March 31, 2018
By W. Gerald Cochran

Hickory, NC – The Tesla Quartet presented their final chamber concert of the season in the Drendel Auditorium of the Catawba Valley Arts and Science Center Saturday with a concert featuring mostly works for clarinet quintet. Joining the quartet – Ross Snyder and Michell Lie, violins; Edwin Kaplan, viola; and Seraphim Smigelskiy, cello – was clarinetist Alexander Fiterstein. Mr. Fiterstein is considered one of today’s exceptional clarinet artists. He has collaborated extensively with many chamber groups and distinguished artists. He is currently Professor of Clarinet and Chair of Winds at the Peabody Institute of the Johns Hopkins University.

The program opened with Five Bagatelles, Op. 23, by Gerald Finzi (1901-1956). Originally written for clarinet and piano, they were late adapted for piano and string quartet. The writing for the strings is lush, over which the solo clarinet sings with consummate ease.

Next came Soliloquy for Clarinet and String Quartet by John Corigliano (born 1938). The piece was written as a eulogy for Corigliano’s father, who was the long-time concertmaster of the New York Philharmonic. Starting with solo violin, the other strings join in and the clarinet is then introduced, and there is an extended dialogue between the violin and clarinet. The feeling is that of desolation. It is a very tender elegy for the composer’s father.

Each year, the Tesla Quartet has a “Call for Scores,” in which composers submit original string quartet scores for future performance by the quartet. The winning score for 2018 was Appalachian Polaroids, submitted by Steven Snowden (born 1981). Mr. Snowden is a composer and performer who currently resides in Boston. He has had an extensive and varied musical background.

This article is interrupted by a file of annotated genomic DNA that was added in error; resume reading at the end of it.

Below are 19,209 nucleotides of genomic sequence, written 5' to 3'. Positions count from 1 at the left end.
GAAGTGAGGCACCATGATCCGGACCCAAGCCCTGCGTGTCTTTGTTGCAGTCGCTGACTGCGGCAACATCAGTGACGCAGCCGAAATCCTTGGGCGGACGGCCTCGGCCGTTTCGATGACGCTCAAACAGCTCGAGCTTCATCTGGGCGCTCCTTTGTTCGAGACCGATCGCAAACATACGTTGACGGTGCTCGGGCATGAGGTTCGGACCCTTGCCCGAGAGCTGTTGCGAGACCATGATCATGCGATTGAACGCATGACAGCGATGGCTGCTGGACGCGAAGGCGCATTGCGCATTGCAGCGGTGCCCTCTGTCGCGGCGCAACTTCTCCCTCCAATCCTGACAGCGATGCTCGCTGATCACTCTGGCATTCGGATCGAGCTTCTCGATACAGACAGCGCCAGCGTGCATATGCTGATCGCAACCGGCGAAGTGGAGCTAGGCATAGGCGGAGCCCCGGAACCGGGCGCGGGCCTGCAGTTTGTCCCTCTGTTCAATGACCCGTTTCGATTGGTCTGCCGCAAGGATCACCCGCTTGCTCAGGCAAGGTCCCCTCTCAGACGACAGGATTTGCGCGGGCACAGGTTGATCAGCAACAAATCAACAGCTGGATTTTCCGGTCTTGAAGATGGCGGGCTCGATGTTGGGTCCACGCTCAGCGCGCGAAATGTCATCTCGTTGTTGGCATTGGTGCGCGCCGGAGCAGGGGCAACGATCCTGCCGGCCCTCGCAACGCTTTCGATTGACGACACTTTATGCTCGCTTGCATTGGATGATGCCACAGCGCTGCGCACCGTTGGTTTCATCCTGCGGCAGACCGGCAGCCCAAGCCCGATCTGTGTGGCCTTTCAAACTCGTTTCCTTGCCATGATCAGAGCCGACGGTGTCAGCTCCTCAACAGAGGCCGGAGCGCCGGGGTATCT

This work is a single movement string quartet (no clarinet for this part of the program) which draws its inspiration from fiddling and folk songs of Appalachia. It starts with a recording of Sheila Kay Adams singing “Black is the Color,” recorded in 1976 in Asheville, NC. The quartet gradually enters the scene as the recording fades. They carry with them the remnants of Sheila’s unique singing style as well as aspects of Appalachian fiddling. This is a unique and fun piece to hear, and it certainly deserves to be performed many more times.

The grand finale of the evening was Clarinet Quintet in A, K. 581, by Wolfgang Amadeus Mozart (1756-1791). This, and the clarinet concerto, were some of the final, and most beautiful, works that Mozart wrote. The slow movements of both are especially lush, and to some extent, doleful, and bring out the great sonorities of the clarinet. The remainder of the quintet is much livelier, giving the solo clarinet a chance to shine.

It goes without saying that the Tesla Quartet’s performance was impeccable. Mr. Fiterstein’s was some of the finest clarinet playing that I have ever heard. His tone is smooth and silky, and his control is incomparable, the nuances of dynamic and character exceptional. I do hope that I have the opportunity to hear more of him.

The Tesla quartet will soon be recording all of the clarinet quintet works heard here, plus more. Look for the CD to be released in early 2019. Of course, they will return next fall for the 2018-2019 Chamber Classics Series.